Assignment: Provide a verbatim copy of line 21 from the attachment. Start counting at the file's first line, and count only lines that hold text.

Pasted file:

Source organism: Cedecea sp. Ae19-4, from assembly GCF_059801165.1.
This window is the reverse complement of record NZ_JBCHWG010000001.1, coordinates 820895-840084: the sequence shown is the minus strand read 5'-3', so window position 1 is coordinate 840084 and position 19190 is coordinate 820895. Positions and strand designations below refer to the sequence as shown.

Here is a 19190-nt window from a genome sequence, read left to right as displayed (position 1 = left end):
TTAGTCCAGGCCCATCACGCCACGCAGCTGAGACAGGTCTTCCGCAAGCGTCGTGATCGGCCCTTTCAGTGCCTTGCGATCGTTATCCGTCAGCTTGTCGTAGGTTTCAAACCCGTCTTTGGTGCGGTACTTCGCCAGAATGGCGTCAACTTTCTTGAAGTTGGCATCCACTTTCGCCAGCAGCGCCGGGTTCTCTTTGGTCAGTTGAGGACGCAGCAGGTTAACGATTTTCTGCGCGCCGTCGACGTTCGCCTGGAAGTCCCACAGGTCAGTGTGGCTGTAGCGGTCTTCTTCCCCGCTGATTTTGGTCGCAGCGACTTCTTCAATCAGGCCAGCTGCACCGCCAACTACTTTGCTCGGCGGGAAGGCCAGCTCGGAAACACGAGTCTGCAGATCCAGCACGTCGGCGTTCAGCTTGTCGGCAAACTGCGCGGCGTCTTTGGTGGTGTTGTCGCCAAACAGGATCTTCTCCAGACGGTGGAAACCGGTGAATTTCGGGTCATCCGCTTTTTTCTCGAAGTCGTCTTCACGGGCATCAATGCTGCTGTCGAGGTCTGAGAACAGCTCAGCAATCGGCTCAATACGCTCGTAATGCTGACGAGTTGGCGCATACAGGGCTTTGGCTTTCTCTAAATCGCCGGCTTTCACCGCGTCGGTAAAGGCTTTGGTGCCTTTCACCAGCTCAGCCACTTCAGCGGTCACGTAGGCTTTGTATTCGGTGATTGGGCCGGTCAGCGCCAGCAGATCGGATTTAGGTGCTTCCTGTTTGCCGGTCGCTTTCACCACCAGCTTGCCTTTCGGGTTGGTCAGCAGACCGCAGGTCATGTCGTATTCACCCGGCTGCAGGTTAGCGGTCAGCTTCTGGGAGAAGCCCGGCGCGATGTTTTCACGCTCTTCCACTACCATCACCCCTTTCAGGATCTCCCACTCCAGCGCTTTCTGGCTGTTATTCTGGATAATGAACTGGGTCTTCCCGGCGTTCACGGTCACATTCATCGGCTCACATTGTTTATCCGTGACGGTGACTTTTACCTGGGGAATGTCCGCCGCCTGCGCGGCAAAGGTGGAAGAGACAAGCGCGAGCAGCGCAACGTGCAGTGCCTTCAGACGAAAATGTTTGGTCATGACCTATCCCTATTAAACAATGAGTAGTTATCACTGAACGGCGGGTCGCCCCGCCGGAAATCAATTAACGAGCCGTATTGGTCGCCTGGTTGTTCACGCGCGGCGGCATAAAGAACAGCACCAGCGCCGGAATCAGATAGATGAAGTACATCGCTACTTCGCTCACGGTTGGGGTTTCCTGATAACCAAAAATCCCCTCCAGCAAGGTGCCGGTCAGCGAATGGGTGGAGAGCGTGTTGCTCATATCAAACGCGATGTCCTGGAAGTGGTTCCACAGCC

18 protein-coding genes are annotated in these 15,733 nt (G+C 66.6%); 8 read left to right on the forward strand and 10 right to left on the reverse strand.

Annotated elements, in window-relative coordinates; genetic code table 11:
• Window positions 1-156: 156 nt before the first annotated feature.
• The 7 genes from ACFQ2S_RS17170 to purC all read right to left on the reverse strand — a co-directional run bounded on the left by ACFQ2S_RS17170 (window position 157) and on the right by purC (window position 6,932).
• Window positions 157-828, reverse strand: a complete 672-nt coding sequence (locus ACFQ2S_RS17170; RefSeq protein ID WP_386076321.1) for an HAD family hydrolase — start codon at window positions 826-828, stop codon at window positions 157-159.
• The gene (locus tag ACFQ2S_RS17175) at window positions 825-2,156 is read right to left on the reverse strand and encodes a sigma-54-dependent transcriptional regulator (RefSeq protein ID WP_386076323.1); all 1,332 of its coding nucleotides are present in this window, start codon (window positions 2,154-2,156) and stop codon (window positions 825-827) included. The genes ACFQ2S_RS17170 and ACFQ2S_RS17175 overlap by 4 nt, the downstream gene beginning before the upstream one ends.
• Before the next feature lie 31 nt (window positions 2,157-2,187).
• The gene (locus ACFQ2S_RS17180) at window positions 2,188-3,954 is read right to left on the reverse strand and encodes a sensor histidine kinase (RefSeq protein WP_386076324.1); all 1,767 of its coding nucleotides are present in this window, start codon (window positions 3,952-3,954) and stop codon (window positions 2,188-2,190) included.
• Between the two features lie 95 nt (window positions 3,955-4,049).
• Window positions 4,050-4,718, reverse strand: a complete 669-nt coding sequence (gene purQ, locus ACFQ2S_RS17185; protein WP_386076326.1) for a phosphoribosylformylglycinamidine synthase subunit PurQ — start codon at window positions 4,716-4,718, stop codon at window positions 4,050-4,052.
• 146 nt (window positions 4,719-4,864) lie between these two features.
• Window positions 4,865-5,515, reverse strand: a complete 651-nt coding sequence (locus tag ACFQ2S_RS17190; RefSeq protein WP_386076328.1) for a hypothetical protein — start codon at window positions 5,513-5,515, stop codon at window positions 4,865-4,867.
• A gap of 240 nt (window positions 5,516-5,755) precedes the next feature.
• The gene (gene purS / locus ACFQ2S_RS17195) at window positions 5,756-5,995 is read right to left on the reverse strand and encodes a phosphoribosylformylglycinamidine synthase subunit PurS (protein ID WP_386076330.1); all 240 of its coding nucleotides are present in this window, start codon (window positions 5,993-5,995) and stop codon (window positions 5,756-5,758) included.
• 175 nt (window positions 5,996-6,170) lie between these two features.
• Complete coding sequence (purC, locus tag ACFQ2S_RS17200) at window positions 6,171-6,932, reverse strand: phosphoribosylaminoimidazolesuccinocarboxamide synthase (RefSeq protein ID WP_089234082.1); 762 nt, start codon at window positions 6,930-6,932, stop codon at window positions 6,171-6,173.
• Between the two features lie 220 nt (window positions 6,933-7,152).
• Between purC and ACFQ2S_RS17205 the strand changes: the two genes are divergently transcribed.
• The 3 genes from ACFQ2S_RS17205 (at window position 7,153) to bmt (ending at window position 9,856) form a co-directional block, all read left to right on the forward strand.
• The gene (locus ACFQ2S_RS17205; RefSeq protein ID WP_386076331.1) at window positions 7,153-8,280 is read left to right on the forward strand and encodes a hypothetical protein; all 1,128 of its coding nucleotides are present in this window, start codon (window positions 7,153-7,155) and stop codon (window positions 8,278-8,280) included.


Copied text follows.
• Between the two features lie 220 nt (window positions 6,933-7,152).